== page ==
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Why Ireland wants a registry to keep track of everyone who has dementia

The Alzheimer Society of Ireland says that a registry will lead to better policy and treatment for people with dementia.

Image: PA Wire/PA Images

THERE HAVE BEEN calls for Ireland to set up a national dementia registry as an important next step in the fight against dementia.

According to statistics from the CSO more than 2,150 people died from dementia last year, up from 813 in 2007.

The Alzheimer Society of Ireland says that the number of deaths due to dementia has risen by 165% over the past decade, but that there has been better recording of deaths caused by the condition in recent years.

A registry of dementia patients is currently in effect in Sweden and in some regions of Spain, Denmark and the USA, which collect varying amount of data on patients.

Sweden, for example, gathers comprehensive data from GPs, hospitals, and memory clinics, including diagnosis, pharmacological and non-pharmcalogical treatment and support, as well as demographics data. Follow-up data is collected on dementia patients every year.

Currently there are approximately 55,000 people living with dementia in Ireland with around 4,000 people a year developing some form of dementia. These figures are set to increase in line with the ageing population, according to the ASI.


Dr Emer Begley, policy and research manager with the ASI, told TheJournal.ie: “I don’t think we have enough data on dementia in Ireland. We are depending on estimates on the number of people with dementia.”

“There is a danger of implementing policy in a vacuum and a dementia registry will help with that,” said Begley.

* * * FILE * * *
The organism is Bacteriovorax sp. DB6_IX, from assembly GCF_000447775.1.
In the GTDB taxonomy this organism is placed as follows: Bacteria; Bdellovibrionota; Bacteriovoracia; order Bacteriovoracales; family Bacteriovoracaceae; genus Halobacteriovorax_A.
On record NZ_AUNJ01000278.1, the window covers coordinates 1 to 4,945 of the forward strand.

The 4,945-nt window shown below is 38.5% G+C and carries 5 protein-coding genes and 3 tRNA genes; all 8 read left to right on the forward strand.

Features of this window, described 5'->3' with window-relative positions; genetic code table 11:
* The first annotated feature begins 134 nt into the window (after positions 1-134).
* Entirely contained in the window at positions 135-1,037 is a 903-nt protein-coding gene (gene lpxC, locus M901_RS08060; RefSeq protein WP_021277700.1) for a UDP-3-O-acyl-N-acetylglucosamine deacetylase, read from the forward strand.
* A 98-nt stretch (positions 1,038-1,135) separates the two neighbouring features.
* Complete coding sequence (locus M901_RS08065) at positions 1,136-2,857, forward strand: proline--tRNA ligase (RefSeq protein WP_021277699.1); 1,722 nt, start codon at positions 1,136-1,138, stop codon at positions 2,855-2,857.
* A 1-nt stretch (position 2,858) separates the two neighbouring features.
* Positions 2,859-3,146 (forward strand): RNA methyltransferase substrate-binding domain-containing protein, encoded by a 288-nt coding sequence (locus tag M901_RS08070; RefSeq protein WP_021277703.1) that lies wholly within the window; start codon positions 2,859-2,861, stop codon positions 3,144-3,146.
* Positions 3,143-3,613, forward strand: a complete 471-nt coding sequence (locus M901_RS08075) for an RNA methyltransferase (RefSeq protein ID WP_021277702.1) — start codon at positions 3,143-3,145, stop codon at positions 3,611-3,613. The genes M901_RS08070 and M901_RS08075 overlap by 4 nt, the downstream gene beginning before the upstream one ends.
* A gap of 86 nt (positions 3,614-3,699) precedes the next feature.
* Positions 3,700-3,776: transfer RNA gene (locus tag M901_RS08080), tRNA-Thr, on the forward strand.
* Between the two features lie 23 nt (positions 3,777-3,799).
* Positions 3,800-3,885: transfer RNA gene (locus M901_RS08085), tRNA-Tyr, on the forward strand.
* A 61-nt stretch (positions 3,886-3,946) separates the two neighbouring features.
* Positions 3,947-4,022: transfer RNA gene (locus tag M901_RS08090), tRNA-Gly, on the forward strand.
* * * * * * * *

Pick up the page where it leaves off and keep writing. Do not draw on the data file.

Part of the recommendations of the 2014 National Dementia Strategy was to develop better recording and coding practices for dementia.

Section 8 of the report acknowledges the need for better evidence in relation to dementia including improved estimates of prevalence, diagnostics rates, and clinical outcomes.

The ASI have also released a study on the feasibility of such a registry and its potential framework to collect information.

Begley said that such a registry can provide important data that would aid dementia patients through their journey and help with their treatment as well as aid with future research.

Patient registries can inform clinical and policy decision-making and facilitate health policy and research.  Registries enable the trends and course of a condition to be observed, to identify differences and inequities in service provision and service use, to assess the efficacy of clinical outcomes, to explore the impact of the disease, treatment and care plans and other patient-reported outcomes.

It is vital that this is progressed as a matter of urgency if we are to live up to the central tenet of the National Dementia Strategy which is “to improve dementia care so that people with dementia can live well for as long as possible, can ultimately die with comfort and dignity, and can have services and supports delivered in the best way possible.”

 According to Begley, a dementia registry might be costly but it would represent a medium to long-term investment in the health services. ”An issue [for the dementia registry] would be the constraints on health services. We would see that a registry will complement and develop services in the future,” said Begley.

Read: Monty Python’s Michael Palin has spoken movingly of Terry Jones after his dementia diagnosis

Read: What should you do if you or a family member has dementia? Here’s some advice from an expert

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